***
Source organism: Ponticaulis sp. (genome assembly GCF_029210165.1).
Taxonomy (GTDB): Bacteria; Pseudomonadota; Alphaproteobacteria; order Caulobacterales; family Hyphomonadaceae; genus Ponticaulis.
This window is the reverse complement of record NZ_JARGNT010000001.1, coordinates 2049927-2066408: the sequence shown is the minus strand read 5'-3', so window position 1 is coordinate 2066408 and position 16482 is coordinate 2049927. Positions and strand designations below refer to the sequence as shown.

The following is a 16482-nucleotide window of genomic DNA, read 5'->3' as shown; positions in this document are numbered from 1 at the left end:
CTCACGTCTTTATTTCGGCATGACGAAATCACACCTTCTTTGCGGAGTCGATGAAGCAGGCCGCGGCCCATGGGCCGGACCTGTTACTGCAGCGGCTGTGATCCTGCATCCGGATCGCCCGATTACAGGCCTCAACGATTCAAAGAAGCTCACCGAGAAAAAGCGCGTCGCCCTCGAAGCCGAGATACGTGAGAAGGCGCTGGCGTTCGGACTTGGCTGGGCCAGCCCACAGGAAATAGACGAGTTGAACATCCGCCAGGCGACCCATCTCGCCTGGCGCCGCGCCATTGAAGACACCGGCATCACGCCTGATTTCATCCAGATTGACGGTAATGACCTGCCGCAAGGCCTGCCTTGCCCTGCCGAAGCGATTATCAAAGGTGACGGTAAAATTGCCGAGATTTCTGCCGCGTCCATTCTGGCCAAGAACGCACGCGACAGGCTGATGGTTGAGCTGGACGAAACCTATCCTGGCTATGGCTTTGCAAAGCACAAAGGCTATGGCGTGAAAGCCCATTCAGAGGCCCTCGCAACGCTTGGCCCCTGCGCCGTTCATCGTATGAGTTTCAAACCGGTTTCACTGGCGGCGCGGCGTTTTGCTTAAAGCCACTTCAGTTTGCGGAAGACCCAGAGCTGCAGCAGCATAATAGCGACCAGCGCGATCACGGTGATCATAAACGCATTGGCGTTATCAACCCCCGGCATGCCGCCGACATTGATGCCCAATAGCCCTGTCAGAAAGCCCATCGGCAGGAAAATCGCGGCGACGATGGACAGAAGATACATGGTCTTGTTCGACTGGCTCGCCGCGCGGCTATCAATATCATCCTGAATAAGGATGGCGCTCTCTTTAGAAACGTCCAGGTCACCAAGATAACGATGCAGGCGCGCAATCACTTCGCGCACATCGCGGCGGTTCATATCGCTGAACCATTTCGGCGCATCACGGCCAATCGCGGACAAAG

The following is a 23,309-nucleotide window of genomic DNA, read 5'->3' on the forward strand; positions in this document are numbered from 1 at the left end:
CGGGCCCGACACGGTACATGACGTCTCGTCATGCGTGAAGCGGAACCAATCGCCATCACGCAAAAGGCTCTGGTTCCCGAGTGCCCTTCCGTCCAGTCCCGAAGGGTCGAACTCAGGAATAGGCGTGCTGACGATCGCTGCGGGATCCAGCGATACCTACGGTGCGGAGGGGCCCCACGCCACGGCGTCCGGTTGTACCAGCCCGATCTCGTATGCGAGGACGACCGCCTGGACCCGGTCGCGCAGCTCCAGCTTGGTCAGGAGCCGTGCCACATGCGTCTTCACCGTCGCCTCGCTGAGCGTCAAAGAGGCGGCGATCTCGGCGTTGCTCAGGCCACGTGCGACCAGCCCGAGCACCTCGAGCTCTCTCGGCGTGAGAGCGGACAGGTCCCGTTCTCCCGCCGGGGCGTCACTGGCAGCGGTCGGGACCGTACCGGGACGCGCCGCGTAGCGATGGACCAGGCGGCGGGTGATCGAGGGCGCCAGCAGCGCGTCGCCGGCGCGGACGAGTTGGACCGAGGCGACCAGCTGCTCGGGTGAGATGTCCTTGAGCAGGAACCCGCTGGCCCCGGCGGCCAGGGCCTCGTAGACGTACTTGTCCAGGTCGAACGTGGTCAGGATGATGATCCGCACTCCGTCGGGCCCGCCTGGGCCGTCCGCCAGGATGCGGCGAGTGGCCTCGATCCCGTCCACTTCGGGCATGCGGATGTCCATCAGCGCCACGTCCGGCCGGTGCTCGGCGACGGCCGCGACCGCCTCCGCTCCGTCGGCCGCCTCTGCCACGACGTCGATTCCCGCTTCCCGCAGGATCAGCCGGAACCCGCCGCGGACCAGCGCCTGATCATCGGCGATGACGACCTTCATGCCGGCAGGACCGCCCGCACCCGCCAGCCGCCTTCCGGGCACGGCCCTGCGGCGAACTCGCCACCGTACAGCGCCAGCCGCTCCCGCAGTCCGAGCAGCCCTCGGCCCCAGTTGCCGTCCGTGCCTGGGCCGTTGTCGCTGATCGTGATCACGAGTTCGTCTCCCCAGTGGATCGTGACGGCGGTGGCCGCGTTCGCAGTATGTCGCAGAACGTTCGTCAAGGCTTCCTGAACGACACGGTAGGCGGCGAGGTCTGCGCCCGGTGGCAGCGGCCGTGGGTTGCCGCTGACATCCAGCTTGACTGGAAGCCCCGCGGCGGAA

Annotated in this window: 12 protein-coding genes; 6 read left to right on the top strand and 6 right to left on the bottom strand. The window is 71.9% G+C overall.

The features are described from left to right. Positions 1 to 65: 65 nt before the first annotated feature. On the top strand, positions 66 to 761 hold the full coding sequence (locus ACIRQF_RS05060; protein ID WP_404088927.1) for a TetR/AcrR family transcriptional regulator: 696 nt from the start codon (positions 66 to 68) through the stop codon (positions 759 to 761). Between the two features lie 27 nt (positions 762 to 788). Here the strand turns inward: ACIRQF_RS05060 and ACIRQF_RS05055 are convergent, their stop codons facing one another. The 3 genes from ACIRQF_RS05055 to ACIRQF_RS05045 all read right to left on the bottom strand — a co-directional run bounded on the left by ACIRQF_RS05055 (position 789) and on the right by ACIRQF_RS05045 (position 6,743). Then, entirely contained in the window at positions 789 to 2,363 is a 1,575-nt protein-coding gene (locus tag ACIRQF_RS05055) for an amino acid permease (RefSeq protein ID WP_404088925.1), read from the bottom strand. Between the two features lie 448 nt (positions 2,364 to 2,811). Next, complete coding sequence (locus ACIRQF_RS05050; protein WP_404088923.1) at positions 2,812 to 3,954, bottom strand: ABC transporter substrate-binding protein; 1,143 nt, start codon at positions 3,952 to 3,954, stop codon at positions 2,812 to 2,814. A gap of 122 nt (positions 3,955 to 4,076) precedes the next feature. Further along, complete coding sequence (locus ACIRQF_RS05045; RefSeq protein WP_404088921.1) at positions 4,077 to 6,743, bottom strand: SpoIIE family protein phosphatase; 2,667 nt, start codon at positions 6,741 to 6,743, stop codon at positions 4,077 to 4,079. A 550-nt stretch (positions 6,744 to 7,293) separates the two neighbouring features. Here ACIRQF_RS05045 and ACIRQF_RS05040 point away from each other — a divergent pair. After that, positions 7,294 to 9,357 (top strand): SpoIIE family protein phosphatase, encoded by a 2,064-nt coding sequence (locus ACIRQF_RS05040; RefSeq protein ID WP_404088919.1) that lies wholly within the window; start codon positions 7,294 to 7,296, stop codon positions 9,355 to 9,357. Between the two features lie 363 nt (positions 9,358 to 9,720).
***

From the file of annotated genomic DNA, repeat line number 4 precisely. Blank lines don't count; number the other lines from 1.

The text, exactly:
The following is a 16482-nucleotide window of genomic DNA, read 5'->3' as shown; positions in this document are numbered from 1 at the left end: